3. Not all found Vivaldi’s music as outstanding as many of us do today – An Italian Playwright of the time Carlo Goldoni writing in his memoirs described Vivaldi as “This priest, an excellent violinist but a mediocre composer…” Yet, to be fair, Vivaldi had his fans and patrons, and earned a decent living selling copies of his many concertos, operas, and Church works.

4. In 1720 Vivaldi began living with a woman, Anna Giraud. Though to be fair, he always insisted she was only with him as a housekeeper and friend. Further, her sister also shared the house. Vivaldi trained Anna to sing and she had an excellent reputation as a singer. Vivaldi stayed with her till his death. Were they more than friends? It is hard to say, but why not take Vivaldi at his word?

5. Vivaldi works all but disappeared from the scene after his death in 1741, and were not heard regularly or known widely again until the 1950s. In this sense he was an opaque luminary. The expression “opaque luminary” refers to people who shine brightly in their own time, but who, after their death are largely unknown. And until 1950 the name, Antonio Vivaldi was largely unknown.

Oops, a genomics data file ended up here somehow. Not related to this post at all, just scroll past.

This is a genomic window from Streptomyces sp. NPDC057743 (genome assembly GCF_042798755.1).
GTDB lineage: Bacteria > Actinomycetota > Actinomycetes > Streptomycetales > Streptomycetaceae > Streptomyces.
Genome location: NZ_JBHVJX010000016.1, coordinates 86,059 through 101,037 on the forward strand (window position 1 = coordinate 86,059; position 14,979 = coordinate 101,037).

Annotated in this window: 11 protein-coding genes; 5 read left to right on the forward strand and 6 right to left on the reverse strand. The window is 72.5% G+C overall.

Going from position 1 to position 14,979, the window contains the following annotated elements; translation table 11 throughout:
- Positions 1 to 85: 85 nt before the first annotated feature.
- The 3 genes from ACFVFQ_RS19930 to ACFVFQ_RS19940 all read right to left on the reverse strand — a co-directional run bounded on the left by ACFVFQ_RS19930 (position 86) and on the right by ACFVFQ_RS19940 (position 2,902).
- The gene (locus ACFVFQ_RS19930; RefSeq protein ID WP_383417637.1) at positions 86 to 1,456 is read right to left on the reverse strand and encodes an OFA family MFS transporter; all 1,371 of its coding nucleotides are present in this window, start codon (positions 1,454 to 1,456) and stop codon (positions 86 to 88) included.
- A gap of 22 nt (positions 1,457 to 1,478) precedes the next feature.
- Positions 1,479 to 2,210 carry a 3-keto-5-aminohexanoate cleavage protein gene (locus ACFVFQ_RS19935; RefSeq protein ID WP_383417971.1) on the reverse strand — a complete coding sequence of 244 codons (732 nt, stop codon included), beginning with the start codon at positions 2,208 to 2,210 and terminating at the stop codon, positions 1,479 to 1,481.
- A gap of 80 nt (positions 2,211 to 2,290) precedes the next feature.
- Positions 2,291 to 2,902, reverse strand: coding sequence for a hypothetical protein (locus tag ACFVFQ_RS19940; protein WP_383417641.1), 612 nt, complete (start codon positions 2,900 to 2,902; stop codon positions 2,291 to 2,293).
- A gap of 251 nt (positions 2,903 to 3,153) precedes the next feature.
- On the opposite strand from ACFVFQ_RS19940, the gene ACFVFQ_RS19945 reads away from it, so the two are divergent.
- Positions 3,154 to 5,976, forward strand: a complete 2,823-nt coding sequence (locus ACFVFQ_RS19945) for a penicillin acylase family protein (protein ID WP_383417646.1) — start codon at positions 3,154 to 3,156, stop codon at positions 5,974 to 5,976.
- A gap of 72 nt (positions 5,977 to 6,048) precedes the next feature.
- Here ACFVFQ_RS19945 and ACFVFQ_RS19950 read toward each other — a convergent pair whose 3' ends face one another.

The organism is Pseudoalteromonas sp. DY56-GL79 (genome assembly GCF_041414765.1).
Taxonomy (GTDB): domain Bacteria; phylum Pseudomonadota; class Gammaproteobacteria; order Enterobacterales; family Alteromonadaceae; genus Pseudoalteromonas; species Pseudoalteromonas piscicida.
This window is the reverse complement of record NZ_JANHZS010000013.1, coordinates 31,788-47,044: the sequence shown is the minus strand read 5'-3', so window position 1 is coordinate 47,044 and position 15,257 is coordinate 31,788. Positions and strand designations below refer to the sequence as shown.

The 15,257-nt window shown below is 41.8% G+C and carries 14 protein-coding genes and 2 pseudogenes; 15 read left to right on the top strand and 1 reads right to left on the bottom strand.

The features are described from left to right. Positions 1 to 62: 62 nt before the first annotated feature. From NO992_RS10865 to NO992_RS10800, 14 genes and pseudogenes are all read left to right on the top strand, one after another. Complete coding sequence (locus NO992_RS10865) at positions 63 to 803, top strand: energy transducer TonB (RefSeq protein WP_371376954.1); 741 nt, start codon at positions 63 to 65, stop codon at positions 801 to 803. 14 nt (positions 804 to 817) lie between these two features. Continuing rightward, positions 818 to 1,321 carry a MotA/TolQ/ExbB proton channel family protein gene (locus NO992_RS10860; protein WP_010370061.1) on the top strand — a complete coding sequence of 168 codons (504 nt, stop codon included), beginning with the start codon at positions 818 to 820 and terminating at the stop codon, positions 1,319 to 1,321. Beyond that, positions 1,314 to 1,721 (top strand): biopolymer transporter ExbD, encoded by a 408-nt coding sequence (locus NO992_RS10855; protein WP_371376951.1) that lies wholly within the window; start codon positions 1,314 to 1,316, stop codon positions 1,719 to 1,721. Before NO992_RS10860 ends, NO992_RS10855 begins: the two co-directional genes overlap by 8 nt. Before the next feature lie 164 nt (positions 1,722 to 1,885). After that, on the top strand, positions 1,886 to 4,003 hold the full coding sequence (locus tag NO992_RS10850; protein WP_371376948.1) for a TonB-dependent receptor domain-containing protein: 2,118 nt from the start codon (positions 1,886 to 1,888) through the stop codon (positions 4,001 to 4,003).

6. Vivaldi’s  works came back to light beginning in 1926 when the Salesian Fathers wished to sell a large number of “old volumes” in their archive and invited Dr. Alberto Gentili, professor of music history at the National Library of Turin to assess their value. Many of the 97 volumes contained Vivaldi manuscripts, along with other rare music. And thus Vivaldi Music once again came to light. The second World War slowed the process of compiling and collecting the full library from other sources, but the hunt was now on, and in 1951 concert goers in England were among the first to hear this newly rediscovered baroque master. Since then Vivaldi has taken his place with Bach and Handel, and is considered quite equal among them. He with them, paved the way to Mozart.